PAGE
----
Venezuela and Argentina Are Buying the Dip, New Data Shows

If you look at the latest activity on Localbitcoins, there has been a large spike in recent days from both Argentina and Venezuela buying bitcoins. Both these troubled Latin American countries have displayed a steady increase in buying cryptocurrency due to rising inflation and troubled economies. But is the sudden uptick evidence of the two countries buying the dip?


What’s Happening in Venezuela?

Looking at the charts, one of the first things you notice is that bitcoin purchases in Venezuela didn’t really begin in earnest until the second quarter of this year. Since April of 2018, the volume has increased from around 17 million to over 3 billion for the second week of December 2018, where it rises astronomically.

coin-dance-localbitcoins-VES-volume

This likely indicates a lack of knowledge, trust or means to purchase virtual currency. But as the economic situation has worsened and the government devalued the national currency by 95 percent from one day to the next, more and more Venezuelans are looking to shield their wealth.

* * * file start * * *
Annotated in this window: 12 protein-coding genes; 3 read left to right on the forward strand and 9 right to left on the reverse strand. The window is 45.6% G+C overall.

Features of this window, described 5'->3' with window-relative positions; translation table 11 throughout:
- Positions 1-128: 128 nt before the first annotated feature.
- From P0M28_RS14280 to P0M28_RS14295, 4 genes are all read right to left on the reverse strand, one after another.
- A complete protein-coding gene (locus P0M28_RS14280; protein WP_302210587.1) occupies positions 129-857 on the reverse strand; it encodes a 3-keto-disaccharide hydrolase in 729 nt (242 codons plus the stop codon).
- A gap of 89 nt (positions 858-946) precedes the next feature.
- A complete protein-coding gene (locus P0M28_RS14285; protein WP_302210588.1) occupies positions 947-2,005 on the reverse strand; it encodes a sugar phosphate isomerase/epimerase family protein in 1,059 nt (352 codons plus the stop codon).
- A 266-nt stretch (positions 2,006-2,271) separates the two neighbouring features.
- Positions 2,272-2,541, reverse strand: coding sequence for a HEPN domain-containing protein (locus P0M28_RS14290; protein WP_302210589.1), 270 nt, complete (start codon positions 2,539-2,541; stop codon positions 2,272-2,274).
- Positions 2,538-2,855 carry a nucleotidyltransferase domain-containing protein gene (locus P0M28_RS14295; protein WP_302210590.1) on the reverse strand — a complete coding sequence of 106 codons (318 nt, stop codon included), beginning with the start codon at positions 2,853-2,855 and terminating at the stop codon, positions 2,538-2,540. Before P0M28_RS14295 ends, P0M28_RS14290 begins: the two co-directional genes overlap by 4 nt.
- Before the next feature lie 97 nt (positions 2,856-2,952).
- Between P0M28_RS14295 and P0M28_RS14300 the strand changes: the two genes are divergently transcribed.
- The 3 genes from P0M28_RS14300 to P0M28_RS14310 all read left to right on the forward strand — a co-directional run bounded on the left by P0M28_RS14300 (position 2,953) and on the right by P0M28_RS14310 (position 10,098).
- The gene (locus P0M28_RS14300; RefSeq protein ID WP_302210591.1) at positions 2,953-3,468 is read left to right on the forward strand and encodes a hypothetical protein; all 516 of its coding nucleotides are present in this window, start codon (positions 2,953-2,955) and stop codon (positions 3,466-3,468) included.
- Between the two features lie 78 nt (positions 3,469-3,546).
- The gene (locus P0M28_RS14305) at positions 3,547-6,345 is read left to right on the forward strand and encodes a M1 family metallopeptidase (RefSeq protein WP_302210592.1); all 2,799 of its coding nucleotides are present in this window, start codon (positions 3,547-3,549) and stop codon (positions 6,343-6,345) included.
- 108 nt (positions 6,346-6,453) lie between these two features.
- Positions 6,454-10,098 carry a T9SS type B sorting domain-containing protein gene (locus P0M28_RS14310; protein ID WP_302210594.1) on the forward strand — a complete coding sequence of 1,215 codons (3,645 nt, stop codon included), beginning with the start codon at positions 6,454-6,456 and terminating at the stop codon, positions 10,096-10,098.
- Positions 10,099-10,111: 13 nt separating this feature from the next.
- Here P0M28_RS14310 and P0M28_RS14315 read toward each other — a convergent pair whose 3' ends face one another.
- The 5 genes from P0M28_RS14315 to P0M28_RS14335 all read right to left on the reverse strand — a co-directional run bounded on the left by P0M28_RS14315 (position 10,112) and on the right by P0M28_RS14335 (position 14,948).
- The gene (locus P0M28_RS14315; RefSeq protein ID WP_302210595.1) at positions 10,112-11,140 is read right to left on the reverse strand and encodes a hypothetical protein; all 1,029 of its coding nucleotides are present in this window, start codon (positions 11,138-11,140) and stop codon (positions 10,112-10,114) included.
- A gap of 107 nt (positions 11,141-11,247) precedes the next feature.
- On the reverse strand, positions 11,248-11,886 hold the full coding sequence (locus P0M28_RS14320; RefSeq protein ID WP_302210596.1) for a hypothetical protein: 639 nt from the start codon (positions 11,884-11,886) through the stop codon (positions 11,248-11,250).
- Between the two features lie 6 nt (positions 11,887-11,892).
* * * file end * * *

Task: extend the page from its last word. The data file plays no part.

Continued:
Bitcoinist spoke to Eugenia Alcalá Sucre who founded Dash Venezuela earlier this year and she explained the many problems in Venezuela that prohibit them using their national currency. Not only is its value almost entirely wiped out from one day to the next but there is a limit to the amount you can take out of machines and a scarcity of notes. She said:

Bills are really, really scarce. You go to the bank and they only give you a little amount. They have limits. Even though you have the money in the bank you can’t take it out.

Venezuela is one of the most important countries for Dash cryptocurrency acceptance, with more than 2,500 merchants taking it including KFC.